Date:Sunday September 2 2007
Millmoor is one hundred years old today!
Rotherham County had played at Red House, which was on Wortley Road, a stones throw from the current ground but it was deemed by the Football Association not suitable for FA Cup games.
The famous (or is that infamous) slope at Millmoor was evident even in 1907 when officials and helpers dug deep to level the ground with tonnes of ashes brought from nearby factories. Story has it that two stands were brought from the Red House ground and made into one to make somewhere for the fans to stand. The ground was leased from the Midlands Railway Company and was said to hold 15,000 people.
After moving to the ground County won the Midland League for four years on the trot and after the season was stopped due to the war, in 1919 were elected to the Second Division of the Football League.
The first actual game at Millmoor (on 2 September 1907) was between Rotherham County and Leeds City Reserves - County won 3-2. And the first name to go into the history books as scorer was Algernon Pynegar.
The first League game at the ground was a win for County over Nottingham Forest, 2-0. And at the end of their first season as a league team they struggled to finish seventeenth out of twenty-two.
Rotherham Town, the other team in the town, were also suffering with financial problems and in March 1925 it was decided that Town would be wound up and a new club be amalgamated from both them and County. So, on 27 May 1925, Rotherham United were born. Though the fans today wouldn`t have recognised the team as they played in black and gold shirts and white shorts.
The first season saw United finish in 14th place with a lack of finances being a major problem even then. 1928 saw a 'state-of-the-art` stand erected on Millmoor Lane and not long after the main stand was built. To try and give the club a boost, greyhound racing was introduced at Millmoor in 1931, only, for a year later, to be ended by the Football League.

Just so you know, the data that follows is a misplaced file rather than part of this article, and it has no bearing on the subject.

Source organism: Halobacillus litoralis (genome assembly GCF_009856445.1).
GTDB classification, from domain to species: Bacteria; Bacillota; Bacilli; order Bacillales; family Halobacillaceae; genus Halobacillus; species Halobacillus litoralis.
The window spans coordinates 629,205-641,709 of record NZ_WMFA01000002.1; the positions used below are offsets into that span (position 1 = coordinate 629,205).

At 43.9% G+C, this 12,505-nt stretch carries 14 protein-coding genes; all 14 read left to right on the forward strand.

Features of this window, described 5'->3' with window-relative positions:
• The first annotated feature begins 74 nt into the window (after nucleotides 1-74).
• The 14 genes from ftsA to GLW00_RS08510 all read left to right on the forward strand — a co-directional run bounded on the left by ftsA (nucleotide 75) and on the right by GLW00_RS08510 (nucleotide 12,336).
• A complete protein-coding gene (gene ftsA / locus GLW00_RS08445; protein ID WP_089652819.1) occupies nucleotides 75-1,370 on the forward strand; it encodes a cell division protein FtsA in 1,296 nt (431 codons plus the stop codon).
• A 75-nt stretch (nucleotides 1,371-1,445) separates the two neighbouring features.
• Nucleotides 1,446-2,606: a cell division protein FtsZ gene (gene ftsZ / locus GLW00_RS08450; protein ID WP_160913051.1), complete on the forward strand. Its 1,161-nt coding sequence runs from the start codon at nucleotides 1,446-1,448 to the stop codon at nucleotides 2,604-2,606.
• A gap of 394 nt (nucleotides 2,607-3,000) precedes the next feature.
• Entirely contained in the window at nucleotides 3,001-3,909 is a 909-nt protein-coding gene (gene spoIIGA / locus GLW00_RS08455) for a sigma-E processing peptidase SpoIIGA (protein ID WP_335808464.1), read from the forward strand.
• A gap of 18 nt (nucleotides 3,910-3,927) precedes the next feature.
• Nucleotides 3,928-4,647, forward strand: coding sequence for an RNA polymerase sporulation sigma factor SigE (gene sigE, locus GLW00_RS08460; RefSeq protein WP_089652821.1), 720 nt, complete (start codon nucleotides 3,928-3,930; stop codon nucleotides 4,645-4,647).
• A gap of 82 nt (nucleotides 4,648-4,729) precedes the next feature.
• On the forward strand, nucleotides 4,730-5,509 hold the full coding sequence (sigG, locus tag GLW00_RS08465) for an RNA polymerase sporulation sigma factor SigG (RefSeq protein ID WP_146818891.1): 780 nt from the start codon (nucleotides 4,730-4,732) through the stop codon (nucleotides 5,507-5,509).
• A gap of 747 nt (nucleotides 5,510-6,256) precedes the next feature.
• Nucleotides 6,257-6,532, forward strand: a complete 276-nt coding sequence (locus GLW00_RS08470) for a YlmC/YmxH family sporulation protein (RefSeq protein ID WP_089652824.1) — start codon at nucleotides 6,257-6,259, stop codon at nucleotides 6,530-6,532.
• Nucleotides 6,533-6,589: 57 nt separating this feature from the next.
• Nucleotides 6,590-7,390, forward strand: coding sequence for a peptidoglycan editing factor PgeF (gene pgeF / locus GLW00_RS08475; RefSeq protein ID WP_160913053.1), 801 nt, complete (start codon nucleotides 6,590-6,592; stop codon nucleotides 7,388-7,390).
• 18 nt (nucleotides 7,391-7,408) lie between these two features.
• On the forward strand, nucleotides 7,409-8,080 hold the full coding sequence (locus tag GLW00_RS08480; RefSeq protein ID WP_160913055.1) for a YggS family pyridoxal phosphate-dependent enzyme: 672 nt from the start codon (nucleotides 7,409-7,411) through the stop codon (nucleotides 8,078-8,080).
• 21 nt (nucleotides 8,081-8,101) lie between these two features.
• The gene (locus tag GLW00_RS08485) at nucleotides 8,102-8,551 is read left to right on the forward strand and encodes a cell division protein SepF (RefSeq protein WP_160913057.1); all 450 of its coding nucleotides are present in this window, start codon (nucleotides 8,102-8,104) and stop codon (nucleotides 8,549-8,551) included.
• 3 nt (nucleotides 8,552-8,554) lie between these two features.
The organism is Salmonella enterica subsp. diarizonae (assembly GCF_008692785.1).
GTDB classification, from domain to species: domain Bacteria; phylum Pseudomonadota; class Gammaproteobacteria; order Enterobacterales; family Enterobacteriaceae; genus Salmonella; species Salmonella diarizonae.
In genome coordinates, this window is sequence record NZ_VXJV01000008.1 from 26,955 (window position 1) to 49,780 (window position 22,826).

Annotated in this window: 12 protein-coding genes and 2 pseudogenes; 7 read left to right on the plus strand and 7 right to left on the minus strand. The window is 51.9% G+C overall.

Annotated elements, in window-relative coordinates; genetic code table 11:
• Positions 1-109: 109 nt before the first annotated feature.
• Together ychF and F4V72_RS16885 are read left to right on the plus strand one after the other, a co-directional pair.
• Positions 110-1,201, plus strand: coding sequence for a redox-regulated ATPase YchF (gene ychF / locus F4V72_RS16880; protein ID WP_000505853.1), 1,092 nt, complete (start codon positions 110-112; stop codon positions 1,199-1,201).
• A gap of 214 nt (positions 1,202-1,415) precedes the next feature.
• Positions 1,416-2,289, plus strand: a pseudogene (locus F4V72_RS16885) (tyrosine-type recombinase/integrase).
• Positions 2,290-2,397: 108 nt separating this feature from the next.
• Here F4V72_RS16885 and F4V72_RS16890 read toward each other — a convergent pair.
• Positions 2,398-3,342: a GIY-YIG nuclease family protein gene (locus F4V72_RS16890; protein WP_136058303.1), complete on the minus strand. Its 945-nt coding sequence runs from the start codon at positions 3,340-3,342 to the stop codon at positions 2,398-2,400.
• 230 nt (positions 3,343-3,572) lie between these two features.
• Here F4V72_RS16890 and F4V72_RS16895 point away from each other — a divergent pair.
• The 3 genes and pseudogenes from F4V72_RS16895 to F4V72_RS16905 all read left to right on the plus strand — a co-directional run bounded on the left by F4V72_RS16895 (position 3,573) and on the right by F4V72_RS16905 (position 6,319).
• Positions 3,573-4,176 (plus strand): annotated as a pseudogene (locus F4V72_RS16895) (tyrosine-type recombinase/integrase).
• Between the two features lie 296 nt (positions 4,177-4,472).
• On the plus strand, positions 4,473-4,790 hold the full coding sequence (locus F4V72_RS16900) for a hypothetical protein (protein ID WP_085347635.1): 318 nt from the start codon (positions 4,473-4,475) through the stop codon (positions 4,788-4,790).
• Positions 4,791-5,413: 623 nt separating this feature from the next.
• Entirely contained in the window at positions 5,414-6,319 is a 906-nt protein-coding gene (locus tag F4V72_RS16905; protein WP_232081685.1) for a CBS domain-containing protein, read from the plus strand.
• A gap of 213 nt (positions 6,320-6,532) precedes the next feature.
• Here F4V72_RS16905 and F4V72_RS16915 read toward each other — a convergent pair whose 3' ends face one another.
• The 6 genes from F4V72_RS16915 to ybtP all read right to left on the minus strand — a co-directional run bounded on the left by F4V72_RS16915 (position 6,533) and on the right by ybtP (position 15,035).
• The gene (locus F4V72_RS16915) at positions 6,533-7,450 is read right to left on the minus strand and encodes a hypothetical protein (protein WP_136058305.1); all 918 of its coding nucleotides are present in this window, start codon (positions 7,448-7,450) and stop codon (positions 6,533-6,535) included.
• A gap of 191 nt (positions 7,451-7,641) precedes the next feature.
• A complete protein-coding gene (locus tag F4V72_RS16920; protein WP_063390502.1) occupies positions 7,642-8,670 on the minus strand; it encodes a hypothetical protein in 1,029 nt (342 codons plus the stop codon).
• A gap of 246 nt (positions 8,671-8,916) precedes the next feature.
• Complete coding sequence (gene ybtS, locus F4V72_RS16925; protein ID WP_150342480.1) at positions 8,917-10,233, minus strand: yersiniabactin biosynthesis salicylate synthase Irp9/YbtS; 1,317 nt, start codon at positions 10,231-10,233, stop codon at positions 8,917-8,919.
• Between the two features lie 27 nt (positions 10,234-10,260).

During the war, when guest players had to play for local football teams, saw Rotherham win the Third Division Cup and the Division Three (East) League. This set a bit of a precedence and, after normal playing resumed, the club finished runner-up for three seasons in succession and in 1950/51 they won the Championship. For the next few seasons United showed they could cope with the higher division and narrowly missed out on promotion to the then top Division.
The next big game that came to Millmoor was when Rotherham appeared in the final of the first ever League Cup in 1960/61, losing to Aston Villa in a two-legged game.
Ups and downs followed for United with not much being done to the ground, although, in the early 80`s, an unassuming little stand was erected on Millmoor Lane.
Three years ago, safety standards at football grounds changed, and regulations meant that Millmoor had to come screaming and kicking into the modern day world, by being made all seater. Unfortunately, that`s where it stopped. The twenty-first century see`s Millmoor being called 'quaint` and 'antiquated`. Looking from the Tivoli you can see cranes peeping over the away Railway end from the nearby scrap yard, you can see the portakabins being used as changing rooms and you can see half of the main stand, while the other half remains unbuilt. Millmoor is the subject of a court case at the moment between club and owners. We are a club still with financial worries. We are a club who have seen the grounds capacity lowered over the last few years. We are a club in the depths of the football league.
But, at the moment, we are a club of fighters. And, don`t ever forget that.
Date:Sunday September 2 2007
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